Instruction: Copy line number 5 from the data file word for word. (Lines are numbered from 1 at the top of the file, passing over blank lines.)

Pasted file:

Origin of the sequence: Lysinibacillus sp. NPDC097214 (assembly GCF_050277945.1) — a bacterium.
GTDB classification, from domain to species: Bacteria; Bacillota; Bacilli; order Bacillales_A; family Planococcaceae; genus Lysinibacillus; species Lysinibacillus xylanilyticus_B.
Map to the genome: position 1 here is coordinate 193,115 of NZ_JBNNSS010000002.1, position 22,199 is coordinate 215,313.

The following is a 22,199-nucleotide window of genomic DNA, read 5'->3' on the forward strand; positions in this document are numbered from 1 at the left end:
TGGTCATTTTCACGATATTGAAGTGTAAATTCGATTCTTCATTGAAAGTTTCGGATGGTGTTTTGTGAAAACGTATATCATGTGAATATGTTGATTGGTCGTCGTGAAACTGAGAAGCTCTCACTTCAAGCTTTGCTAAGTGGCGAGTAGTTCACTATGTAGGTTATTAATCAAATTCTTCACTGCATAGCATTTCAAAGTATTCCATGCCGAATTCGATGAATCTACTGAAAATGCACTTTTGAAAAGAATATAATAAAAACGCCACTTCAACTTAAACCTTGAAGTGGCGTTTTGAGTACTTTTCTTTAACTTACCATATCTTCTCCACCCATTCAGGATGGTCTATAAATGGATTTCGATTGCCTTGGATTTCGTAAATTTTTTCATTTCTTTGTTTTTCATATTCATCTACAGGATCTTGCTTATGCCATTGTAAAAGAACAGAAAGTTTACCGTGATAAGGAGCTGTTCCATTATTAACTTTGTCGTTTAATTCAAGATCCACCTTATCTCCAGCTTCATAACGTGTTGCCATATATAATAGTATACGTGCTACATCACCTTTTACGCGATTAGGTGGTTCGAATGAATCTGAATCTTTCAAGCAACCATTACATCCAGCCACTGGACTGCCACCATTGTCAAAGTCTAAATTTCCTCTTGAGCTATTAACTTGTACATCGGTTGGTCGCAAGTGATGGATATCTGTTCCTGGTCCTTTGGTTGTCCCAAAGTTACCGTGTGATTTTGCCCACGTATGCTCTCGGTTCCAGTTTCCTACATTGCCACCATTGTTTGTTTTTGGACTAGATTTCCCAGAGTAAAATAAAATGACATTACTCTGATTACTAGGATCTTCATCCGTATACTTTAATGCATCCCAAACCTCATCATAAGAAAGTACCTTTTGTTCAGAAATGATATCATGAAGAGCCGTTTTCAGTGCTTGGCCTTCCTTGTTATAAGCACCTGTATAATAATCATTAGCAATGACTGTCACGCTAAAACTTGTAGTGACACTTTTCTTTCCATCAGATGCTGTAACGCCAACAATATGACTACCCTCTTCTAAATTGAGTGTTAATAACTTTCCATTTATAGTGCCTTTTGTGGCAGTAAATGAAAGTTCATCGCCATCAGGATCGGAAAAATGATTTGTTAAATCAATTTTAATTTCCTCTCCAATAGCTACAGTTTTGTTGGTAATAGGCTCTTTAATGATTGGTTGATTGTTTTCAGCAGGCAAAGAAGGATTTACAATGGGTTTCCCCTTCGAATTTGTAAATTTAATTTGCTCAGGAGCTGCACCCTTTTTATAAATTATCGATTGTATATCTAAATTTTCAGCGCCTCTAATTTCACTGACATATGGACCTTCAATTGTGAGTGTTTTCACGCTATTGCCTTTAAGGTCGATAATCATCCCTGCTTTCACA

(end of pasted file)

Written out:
TGGTCATTTTCACGATATTGAAGTGTAAATTCGATTCTTCATTGAAAGTTTCGGATGGTGTTTTGTGAAAACGTATATCATGTGAATATGTTGATTGGTCGTCGTGAAACTGAGAAGCTCTCACTTCAAGCTTTGCTAAGTGGCGAGTAGTTCACTATGTAGGTTATTAATCAAATTCTTCACTGCATAGCATTTCAAAGTATTCCATGCCGAATTCGATGAATCTACTGAAAATGCACTTTTGAAAAGAATATAATAAAAACGCCACTTCAACTTAAACCTTGAAGTGGCGTTTTGAGTACTTTTCTTTAACTTACCATATCTTCTCCACCCATTCAGGATGGTCTATAAATGGATTTCGATTGCCTTGGATTTCGTAAATTTTTTCATTTCTTTGTTTTTCATATTCATCTACAGGATCTTGCTTATGCCATTGTAAAAGAACAGAAAGTTTACCGTGATAAGGAGCTGTTCCATTATTAACTTTGTCGTTTAATTCAAGATCCACCTTATCTCCAGCTTCATAACGTGTTGCCATATATAATAGTATACGTGCTACATCACCTTTTACGCGATTAGGTGGTTCGAATGAATCTGAATCTTTCAAGCAACCATTACATCCAGCCACTGGACTGCCACCATTGTCAAAGTCTAAATTTCCTCTTGAGCTATTAACTTGTACATCGGTTGGTCGCAAGTGATGGATATCTGTTCCTGGTCCTTTGGTTGTCCCAAAGTTACCGTGTGATTTTGCCCACGTATGCTCTCGGTTCCAGTTTCCTACATTGCCACCATTGTTTGTTTTTGGACTAGATTTCCCAGAGTAAAATAAAATGACATTACTCTGATTACTAGGATCTTCATCCGTATACTTTAATGCATCCCAAACCTCATCATAAGAAAGTACCTTTTGTTCAGAAATGATATCATGAAGAGCCGTTTTCAGTGCTTGGCCTTCCTTGTTATAAGCACCTGTATAATAATCATTAGCAATGACTGTCACGCTAAAACTTGTAGTGACACTTTTCTTTCCATCAGATGCTGTAACGCCAACAATATGACTACCCTCTTCTAAATTGAGTGTTAATAACTTTCCATTTATAGTGCCTTTTGTGGCAGTAAATGAAAGTTCATCGCCATCAGGATCGGAAAAATGATTTGTTAAATCAATTTTAATTTCCTCTCCAATAGCTACAGTTTTGTTGGTAATAGGCTCTTTAATGATTGGTTGATTGTTTTCAGCAGGCAAAGAAGGATTTACAATGGGTTTCCCCTTCGAATTTGTAAATTTAATTTGCTCAGGAGCTGCACCCTTTTTATAAATTATCGATTGTATATCTAAATTTTCAGCGCCTCTAATTTCACTGACATATGGACCTTCAATTGTGAGTGTTTTCACGCTATTGCCTTTAAGGTCGATAATCATCCCTGCTTTCACA